The 90s spawned a generation of bands that, without any clear common markers between them, created a new genre altogether. Someone, possibly out of sheer laziness, decided to call it Alternative Rock. Boy, did this explode.
Collective Soul stood strong near the top of the Alt Rock food chain for years. They were adult-friendly, sometimes they rocked, and Ed Roland‘s unique soothing voice combined everything to produce a very, very radio friendly rock band.
Although, technically, they’re still an active band, their last album, See What You Started By Continuing (2015, Vanguard) was a bust pretty much everywhere except the United States, although it was generally quite well received by the critics.
Arguably their best work was achieved in the span of 11 years and 6 albums between 1993 and 2004. Collective Soul was a standard during my middle school years. When Why, Pt. 2 hit the waves, in 2000, it became an instant party anthem (more due to the music video than the actual song, come to think of it). I remember the cool teachers letting us play music during tests (yeah), and Disciplined Breakdown (1997, Atlantic) was a common album choice.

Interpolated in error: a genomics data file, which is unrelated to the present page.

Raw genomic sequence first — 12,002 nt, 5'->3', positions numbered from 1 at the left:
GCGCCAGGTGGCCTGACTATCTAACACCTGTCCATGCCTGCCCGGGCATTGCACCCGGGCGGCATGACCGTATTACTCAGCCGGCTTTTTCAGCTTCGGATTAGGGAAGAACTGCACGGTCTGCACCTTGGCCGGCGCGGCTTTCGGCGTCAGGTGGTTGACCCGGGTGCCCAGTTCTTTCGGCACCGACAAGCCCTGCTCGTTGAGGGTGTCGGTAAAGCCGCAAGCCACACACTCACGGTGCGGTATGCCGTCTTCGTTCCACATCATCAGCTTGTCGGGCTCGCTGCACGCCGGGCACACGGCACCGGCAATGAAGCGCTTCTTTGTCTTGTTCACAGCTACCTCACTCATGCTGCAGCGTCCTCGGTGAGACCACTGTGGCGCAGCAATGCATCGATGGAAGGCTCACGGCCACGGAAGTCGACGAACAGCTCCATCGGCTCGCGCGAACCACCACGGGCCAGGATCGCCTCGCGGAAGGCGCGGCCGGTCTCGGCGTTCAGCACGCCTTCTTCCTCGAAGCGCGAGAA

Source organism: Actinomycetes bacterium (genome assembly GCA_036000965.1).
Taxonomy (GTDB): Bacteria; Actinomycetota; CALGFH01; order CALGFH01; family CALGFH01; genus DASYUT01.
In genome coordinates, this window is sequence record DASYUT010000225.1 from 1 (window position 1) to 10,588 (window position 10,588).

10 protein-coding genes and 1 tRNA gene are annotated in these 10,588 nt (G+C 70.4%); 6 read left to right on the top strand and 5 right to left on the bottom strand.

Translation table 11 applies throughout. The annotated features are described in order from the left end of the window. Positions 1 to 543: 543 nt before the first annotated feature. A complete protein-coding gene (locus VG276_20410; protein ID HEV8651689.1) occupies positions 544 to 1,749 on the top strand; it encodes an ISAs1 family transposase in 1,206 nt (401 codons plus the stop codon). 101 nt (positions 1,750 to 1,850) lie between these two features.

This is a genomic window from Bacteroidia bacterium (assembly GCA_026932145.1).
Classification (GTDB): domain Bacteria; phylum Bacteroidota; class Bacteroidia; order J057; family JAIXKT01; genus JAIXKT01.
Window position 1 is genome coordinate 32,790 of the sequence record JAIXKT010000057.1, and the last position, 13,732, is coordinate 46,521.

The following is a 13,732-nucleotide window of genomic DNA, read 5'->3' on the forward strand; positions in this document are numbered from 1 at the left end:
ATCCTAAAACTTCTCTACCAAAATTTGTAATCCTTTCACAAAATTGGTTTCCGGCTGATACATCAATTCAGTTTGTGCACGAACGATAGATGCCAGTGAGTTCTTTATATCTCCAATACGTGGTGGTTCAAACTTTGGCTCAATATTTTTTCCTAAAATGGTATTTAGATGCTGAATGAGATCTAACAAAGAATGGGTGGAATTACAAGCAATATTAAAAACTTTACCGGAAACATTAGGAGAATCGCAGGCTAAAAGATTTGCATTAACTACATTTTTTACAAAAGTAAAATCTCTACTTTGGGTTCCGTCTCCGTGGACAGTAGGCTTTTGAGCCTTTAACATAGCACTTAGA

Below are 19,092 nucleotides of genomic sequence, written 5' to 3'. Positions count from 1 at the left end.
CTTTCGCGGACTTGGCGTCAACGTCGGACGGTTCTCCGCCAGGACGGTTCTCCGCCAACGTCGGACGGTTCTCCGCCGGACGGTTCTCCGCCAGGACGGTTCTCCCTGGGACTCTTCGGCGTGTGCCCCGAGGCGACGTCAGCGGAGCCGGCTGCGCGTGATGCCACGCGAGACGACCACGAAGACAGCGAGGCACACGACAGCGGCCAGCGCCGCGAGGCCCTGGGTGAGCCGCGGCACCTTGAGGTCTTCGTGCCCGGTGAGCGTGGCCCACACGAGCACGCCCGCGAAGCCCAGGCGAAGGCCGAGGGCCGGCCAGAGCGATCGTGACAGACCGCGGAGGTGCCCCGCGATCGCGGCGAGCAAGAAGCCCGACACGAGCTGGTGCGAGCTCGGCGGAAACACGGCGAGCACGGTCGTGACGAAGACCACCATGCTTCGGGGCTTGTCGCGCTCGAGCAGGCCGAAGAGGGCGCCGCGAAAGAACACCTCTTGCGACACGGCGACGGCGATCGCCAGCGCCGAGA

Growing up in a small city in Mexico, all we had access to was the radio and a few record shops. Most of the “cool” music came from friends’ holiday trips to America, from a very limited Internet access and from contact with the guys in bands at school. That was it. We had no shows, there was no real music scene (to date). To have stumbled upon Collective Soul‘s two best records: Collective Soul (1995, Atlantic), and Disciplined Breakdown (1997, Atlantic) was a combination of timing and pure luck. And both albums shaped the local scene in more ways than most will admit.
I will always hold a special place in my heart for this band.
Catch them on tour.
Listen to Collective Soul below.